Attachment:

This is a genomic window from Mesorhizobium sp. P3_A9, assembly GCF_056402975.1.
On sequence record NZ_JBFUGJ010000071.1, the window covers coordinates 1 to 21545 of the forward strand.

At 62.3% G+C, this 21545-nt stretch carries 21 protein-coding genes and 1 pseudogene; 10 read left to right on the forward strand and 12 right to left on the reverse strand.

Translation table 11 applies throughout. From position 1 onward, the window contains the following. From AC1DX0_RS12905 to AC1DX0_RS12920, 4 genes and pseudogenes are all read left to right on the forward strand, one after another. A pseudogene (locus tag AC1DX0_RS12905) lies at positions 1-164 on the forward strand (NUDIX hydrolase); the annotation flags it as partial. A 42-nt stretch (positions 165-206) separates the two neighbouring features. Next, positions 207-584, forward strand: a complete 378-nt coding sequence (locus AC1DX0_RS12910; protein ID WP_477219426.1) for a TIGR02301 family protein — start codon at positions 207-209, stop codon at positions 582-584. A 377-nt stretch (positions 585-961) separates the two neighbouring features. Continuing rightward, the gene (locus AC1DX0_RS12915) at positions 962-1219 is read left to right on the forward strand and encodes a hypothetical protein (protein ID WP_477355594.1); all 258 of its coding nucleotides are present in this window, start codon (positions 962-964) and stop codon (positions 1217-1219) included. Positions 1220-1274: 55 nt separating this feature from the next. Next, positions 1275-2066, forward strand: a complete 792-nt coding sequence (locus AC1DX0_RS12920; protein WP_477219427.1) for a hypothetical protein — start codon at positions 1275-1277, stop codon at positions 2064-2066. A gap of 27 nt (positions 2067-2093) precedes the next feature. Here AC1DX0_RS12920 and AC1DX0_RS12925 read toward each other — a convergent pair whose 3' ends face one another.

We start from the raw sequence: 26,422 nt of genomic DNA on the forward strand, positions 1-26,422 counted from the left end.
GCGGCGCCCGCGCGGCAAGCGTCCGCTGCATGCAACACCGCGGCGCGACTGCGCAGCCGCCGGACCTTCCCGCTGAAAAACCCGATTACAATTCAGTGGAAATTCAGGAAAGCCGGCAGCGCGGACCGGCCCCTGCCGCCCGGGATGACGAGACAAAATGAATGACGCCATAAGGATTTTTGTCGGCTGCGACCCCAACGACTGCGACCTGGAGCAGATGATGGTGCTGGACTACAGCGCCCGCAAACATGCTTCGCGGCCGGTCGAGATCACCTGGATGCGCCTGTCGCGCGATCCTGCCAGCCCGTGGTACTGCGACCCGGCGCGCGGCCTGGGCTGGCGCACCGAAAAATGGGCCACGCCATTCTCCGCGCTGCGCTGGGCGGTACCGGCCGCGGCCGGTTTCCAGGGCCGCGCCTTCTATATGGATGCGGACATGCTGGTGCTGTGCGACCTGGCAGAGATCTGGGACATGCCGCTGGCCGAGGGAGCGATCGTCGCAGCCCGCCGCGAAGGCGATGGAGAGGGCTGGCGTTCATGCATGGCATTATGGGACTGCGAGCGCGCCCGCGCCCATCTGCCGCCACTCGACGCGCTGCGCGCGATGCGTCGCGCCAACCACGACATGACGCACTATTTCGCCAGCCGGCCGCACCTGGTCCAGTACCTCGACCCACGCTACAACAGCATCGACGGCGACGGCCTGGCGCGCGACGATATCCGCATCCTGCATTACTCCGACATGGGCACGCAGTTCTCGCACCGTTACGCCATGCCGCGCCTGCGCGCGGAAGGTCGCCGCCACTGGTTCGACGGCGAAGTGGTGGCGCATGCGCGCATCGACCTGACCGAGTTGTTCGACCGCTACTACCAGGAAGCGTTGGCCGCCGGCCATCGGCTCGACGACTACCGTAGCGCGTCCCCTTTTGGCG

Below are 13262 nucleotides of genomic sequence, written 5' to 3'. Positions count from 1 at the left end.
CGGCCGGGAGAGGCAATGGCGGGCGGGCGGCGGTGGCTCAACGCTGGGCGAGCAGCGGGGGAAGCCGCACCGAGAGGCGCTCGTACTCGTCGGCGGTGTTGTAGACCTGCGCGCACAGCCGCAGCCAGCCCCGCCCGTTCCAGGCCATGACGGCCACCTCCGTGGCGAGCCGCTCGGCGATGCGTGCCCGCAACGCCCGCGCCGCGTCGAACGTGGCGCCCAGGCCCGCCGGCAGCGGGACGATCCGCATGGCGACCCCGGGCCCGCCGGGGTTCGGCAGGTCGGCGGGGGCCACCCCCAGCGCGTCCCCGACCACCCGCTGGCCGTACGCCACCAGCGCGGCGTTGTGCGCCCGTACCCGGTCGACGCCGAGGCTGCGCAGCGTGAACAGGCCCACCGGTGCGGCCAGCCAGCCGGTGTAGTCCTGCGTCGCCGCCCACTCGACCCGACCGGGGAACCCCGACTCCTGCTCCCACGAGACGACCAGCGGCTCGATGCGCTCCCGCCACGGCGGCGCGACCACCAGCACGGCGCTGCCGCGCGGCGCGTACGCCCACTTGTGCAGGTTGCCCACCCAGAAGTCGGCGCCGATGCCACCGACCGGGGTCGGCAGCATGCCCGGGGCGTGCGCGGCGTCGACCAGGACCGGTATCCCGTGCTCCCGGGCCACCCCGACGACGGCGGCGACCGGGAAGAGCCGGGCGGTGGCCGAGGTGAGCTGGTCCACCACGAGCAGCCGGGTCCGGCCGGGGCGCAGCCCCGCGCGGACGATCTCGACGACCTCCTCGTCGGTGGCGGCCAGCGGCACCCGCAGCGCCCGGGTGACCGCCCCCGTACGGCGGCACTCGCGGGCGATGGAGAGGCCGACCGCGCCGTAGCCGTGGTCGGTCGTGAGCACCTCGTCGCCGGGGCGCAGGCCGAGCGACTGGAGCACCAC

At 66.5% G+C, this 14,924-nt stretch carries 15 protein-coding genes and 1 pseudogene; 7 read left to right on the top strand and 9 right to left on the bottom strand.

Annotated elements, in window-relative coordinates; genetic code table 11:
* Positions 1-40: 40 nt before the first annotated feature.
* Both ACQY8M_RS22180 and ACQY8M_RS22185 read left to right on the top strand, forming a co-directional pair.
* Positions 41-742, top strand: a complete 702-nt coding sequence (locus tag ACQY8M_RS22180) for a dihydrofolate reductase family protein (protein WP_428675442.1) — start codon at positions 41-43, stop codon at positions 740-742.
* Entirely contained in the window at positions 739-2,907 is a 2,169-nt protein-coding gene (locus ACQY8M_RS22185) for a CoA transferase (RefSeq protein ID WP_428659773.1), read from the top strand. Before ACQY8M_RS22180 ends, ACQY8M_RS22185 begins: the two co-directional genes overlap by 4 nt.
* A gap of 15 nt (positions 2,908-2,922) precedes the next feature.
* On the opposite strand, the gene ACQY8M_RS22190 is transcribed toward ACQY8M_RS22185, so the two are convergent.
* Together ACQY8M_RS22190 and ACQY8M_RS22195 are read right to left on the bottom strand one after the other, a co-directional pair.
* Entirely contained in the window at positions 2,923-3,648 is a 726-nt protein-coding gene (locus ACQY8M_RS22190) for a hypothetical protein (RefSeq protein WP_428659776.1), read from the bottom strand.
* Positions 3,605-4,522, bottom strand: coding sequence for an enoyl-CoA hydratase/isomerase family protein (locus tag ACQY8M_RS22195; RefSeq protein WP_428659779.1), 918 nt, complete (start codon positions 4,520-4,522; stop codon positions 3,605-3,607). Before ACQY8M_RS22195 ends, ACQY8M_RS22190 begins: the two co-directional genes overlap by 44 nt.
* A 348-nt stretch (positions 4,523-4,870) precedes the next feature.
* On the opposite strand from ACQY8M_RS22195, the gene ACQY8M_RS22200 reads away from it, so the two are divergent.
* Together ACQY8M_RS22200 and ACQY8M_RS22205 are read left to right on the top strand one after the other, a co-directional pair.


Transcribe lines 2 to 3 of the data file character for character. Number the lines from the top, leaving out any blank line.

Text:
On sequence record NZ_JBFUGJ010000071.1, the window covers coordinates 1 to 21545 of the forward strand.

At 62.3% G+C, this 21545-nt stretch carries 21 protein-coding genes and 1 pseudogene; 10 read left to right on the forward strand and 12 right to left on the reverse strand.